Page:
"It could be argued that the government should be putting billions into the Manufacturing Advisory Service rather than millions, given the return."
MARTIN SMITH, HEAD OF TECHNOLOGY, PA CONSULTING GROUP
Manufacturing is getting its act together in the East of England and not least through a somewhat unsung service paid for by you and me. Jenny Chapman went to PA Consulting to find out about it.
This is one of those stories where, at first glance, you might be inclined to say “they would say that, wouldn’t they”, but the figures speak for themselves. Every month between 40 and 45 East of England manufacturing companies – new ones each time – make contact with something called the Manufacturing Advisory Service, which in this region is run by PA Consulting at Melbourn. MAS was created by the previous government and is one of the few set ups being kept on by the Coalition, which is putting £50m into it nationally over the next three years.
What’s on offer is quite simple, a free day at the taxpayers’ expense for manufacturers to receive a visit from a consultant who will look at a particular issue or problem and come up with a solution. It may be that what’s needed is a few more days, and in the vast majority of cases the manufacturers sign up for further support, which is heavily subsidised.
Martin Smith, who is head of technology & innovation at PA, says it is all to do with the government spotting a very straightforward way of working with industry to support UK manufacturing, and figures show that for every £1 spent the return in £30. Cambridge has been cited as a prime example of how well MAS works and at the same time contradicts the widely-held belief that the success of the city as a technology hub is down to being in the same space as a place of academic excellence and sources of funding.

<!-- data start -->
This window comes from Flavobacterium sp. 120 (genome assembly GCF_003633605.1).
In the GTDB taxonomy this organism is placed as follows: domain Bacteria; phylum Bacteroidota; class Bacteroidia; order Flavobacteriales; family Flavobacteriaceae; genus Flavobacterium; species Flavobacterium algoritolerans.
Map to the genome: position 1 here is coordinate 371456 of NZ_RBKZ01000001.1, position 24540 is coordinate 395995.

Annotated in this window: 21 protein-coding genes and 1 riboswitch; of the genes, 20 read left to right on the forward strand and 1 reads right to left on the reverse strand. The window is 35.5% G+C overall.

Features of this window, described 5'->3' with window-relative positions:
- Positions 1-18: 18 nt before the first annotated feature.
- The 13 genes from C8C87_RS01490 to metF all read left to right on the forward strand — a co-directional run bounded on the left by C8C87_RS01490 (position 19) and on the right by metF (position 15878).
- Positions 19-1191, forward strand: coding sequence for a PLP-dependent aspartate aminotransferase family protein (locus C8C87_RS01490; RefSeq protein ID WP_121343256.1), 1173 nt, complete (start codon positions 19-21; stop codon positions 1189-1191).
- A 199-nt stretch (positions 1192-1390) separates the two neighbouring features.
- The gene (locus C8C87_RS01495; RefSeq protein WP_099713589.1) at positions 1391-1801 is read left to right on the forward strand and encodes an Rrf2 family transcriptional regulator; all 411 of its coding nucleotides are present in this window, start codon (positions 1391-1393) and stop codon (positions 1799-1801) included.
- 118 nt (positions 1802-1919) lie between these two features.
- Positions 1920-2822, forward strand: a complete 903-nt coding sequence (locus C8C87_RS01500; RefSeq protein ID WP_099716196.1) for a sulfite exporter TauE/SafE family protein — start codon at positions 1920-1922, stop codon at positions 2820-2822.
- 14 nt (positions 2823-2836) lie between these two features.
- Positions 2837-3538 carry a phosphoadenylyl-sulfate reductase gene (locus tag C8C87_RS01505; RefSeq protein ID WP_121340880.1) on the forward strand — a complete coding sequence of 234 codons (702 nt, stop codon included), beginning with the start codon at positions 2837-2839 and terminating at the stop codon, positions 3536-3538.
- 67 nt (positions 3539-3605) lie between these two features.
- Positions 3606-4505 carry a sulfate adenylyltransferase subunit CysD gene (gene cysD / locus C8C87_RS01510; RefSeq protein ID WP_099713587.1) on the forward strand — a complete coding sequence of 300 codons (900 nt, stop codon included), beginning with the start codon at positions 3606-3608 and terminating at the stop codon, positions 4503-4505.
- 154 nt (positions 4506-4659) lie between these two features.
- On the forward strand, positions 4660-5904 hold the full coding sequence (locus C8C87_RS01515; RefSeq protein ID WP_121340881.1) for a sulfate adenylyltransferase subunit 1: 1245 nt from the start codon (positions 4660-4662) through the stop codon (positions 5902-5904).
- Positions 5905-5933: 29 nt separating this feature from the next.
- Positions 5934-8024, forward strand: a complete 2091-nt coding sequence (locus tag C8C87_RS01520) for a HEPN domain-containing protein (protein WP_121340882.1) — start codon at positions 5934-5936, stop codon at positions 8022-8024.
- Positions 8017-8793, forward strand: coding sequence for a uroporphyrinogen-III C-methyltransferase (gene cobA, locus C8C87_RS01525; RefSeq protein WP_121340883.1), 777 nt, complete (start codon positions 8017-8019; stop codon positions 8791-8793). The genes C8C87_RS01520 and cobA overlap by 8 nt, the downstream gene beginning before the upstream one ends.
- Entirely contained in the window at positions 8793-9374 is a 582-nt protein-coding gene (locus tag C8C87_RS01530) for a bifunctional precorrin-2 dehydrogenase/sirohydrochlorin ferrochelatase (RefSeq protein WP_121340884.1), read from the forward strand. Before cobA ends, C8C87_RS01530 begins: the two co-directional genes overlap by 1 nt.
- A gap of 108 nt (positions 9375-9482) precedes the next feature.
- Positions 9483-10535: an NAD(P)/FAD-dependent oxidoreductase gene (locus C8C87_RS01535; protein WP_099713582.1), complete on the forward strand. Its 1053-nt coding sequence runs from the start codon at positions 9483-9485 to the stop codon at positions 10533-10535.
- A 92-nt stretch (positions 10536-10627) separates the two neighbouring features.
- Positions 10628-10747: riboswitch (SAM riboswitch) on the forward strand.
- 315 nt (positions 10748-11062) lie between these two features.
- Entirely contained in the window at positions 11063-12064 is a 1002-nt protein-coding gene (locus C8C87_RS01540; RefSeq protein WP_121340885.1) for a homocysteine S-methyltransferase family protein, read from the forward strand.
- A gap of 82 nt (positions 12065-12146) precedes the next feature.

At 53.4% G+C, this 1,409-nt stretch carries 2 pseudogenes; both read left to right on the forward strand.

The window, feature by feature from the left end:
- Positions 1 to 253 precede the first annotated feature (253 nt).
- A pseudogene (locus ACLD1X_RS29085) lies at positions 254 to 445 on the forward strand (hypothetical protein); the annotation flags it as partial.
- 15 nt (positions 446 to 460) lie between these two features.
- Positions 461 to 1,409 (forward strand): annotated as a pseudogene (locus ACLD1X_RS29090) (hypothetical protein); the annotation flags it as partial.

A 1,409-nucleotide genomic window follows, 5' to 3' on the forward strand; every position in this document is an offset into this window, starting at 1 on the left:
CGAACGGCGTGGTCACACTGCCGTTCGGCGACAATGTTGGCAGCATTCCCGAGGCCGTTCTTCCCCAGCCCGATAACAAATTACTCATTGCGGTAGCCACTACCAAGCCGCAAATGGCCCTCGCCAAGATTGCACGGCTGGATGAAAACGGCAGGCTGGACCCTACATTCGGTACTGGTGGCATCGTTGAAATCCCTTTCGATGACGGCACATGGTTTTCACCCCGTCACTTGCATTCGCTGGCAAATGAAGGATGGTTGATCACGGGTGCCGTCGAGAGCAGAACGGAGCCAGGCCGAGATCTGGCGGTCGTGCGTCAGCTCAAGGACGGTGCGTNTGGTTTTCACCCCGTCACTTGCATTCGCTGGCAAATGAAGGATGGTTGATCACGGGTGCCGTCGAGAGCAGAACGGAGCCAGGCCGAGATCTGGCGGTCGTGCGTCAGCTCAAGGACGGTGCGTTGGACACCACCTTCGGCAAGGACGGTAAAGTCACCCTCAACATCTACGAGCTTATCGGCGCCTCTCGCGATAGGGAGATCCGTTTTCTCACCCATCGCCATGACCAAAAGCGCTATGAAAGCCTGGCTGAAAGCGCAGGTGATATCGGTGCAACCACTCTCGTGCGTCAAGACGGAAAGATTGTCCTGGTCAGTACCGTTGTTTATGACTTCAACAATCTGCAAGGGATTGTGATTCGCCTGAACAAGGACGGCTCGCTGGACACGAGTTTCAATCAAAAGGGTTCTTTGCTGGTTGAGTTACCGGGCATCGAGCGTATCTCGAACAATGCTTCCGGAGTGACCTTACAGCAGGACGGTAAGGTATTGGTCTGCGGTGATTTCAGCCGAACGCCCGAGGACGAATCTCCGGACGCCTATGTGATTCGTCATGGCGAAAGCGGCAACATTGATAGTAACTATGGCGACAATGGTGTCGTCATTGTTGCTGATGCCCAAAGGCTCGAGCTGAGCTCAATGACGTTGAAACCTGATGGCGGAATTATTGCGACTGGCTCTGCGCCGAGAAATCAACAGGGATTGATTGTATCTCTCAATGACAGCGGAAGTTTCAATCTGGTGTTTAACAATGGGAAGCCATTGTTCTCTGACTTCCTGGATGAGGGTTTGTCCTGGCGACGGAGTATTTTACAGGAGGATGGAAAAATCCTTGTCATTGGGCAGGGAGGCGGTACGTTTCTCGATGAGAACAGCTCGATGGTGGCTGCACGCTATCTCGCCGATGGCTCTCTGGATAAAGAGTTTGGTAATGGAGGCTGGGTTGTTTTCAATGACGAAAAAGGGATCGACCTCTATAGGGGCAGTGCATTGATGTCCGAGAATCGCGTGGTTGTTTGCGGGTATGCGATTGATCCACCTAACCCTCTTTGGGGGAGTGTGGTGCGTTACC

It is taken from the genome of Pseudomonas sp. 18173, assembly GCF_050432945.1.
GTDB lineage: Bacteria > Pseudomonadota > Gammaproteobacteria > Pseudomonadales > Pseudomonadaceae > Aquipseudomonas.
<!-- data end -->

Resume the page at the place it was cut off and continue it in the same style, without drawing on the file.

“This has quite a small impact,” Martin Smith says. “It’s more to do with consultancies like PA supporting entrepreneurs, and this is not just our view.” The consultancy MAS offers covers efficiency and effectiveness, innovation and design. PA also runs MAS in the North East and is preparing a bid to run the service nationally as it de regionalises. “It could be argued that the government should be putting billions into it rather than millions, given the return,” Martin says.
There’s a MAS hotline (0845 300 4443) for anyone who would like to give the service a go, and the value of the free day is estimated to be between £500 and £1,000. PA doesn’t keep all the work to itself, passing projects on to other consultants with specific expertise. Local companies which have already experienced MAS include Visual Planet, purveyor of touch screen technology that works through glass. They wanted to speed up the time between taking an order and delivery; through MAS they achieved a 20% improvement.
JDR Umbilical Systems at Littleport makes sub-sea cables which feed vital supplies to offshore oil, gas and wind energy platforms. The company needed a big increase in production to meet a surge in demand, and has achieved a 25% productivity improvement, 40% reduction in scrap and defects, and 25% increase in value add per person.
Michell Instruments at Ely is a world leader in moisture and humidity measurement and approached MAS to, again, increase productivity to meet growing demand. They have achieved an increase in on time delivery from 78% to 90%, increased productivity by 31%, reduced lead time by half, and say they have now created a culture of continuous improvement.
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